The following day started early with a bus journey to battlefield at Jarama, a healthy three quarters of an hour’s drive away. Approximately 300 participants, including 100 from Ireland and Britain, did the yearly Jarama walk. On the battlefield we followed in the footsteps of the XV International Brigade and seen some of the main landmarks of the battle. It was a day full of information and emotions under a magnificent sun. Everyone enjoyed the walk and while the excellent guides informed us of its history each soaked up their own imaginations and thoughts of what happened there while visiting the tunnels and outposts. Our own Delegation took great interest in the history and exploits of the men who fought on that Battlefield as we incorporate some of their histories as part of the Groups own tour of Spanish Civil War related sites around Belfast. After the tribute to the combatants at the impressive monument to the XV International Brigade in Morata, there was also an opportunity to visit the Charlie Donnelly memorial nearby. We then went down to the battlefield museum to unveil the new contribution , a statue made by Goyo Salcedo, founder and soul of the museum, using as material remains of shrapnel and debris collected in the battlefield. After this moving ceremony – where Nils Wintringham, grandson of the “English Captain,” read his stunning poem “Monument” – we went to the brotherhood lunch which is held annually at the Meson El Cid. Our own joint delegation had brought with us a small plaque of Ballymacarrett volunteer Brigadista William “Liam” Tumilson who fought and died at Jarama. We were able to present and donate the plaque personally to the curator where he proudly placed it in a glass case close to other photos of fallen Brigadistas. This was a very proud moment for our delegation. After the hectic schedule of the day there was a small social gathering that night in a little bar where everyone there where now friends and who only had one the interest, the Spanish Civil War.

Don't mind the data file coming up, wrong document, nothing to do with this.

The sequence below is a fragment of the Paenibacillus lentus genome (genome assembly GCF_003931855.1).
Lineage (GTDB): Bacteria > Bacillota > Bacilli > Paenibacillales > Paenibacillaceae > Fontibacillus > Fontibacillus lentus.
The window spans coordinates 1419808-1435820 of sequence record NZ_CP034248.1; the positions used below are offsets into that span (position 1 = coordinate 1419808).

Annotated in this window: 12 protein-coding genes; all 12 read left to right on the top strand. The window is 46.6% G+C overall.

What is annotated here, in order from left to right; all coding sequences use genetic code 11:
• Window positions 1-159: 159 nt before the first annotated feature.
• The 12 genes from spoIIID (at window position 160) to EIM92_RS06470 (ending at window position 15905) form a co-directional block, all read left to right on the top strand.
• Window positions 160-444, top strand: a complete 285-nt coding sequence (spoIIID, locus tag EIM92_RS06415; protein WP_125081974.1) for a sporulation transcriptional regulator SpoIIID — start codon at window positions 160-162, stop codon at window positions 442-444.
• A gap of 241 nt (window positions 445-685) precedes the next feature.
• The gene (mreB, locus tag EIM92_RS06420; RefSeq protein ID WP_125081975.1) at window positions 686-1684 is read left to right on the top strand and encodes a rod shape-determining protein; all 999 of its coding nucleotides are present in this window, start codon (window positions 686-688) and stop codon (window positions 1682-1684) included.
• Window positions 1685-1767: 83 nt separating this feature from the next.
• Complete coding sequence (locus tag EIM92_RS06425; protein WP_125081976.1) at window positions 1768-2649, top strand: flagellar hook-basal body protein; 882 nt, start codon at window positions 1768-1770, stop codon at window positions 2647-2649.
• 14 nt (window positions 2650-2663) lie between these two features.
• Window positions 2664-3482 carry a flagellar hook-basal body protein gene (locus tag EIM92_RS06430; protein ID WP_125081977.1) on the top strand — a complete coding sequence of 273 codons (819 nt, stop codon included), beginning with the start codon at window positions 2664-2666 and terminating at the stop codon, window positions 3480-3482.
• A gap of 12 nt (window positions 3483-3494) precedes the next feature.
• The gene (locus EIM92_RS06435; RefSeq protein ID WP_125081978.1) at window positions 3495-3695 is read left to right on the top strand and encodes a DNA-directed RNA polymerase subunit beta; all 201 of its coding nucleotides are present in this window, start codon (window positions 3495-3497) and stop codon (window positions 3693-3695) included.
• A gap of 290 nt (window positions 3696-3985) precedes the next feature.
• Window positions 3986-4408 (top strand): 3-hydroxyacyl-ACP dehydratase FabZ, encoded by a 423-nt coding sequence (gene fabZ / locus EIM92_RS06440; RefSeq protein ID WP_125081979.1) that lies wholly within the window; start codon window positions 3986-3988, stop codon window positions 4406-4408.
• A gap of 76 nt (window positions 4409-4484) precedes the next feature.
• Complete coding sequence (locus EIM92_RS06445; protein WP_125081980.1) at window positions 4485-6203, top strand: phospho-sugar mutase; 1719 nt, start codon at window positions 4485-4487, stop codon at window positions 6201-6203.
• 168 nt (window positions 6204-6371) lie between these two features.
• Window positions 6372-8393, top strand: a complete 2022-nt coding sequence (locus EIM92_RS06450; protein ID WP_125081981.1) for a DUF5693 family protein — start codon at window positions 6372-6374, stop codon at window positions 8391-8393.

On the Sunday the 19th there were two acts: in the morning there was an opportunity to go to Ciudad Universitaria to visit this other key battlefield in the defense of Madrid during the winter of 1936-1937, as well as to see the memorial recently inaugurated to commemorate the 75th anniversary of the formation of the International Brigades. Apart from telling the audience how the bombing of Madrid effected the district, the CEDOBI-supported by the AABI-organized a performance of painting in action: the artist Quijano painted in two hours time a mural of 6 meters long and 90 high alluding to the infamous bombing. The mural will be displayed in different places, among others in the college of Humanities of Albacete.
Unfortunately Monday came too soon and it was time to return home and leave our very valuable experiences behind us. The Belfast Cultural ad Local History Group and Teach na Failte have gained some very useful knowledge and experience that will help them in their future Projects. The Groups are now networking with the Spanish guides and similar Groups here in Ireland on future itineraries for events that they hope to attend. Irishmen fought and died in all the major battles in Spain and it is hoped to recognise their sacrifices at a later date. The visit was part of the Groups programme which has been set out to educate and encourage others to take a deeper interest in the history of the International Brigades and the men who fought in them as their history is our history both Protestant and Catholic and ownership belongs to both communities.
The Belfast Cultural and Local History Group and Teach na Failte ( Spanish Civil War Project )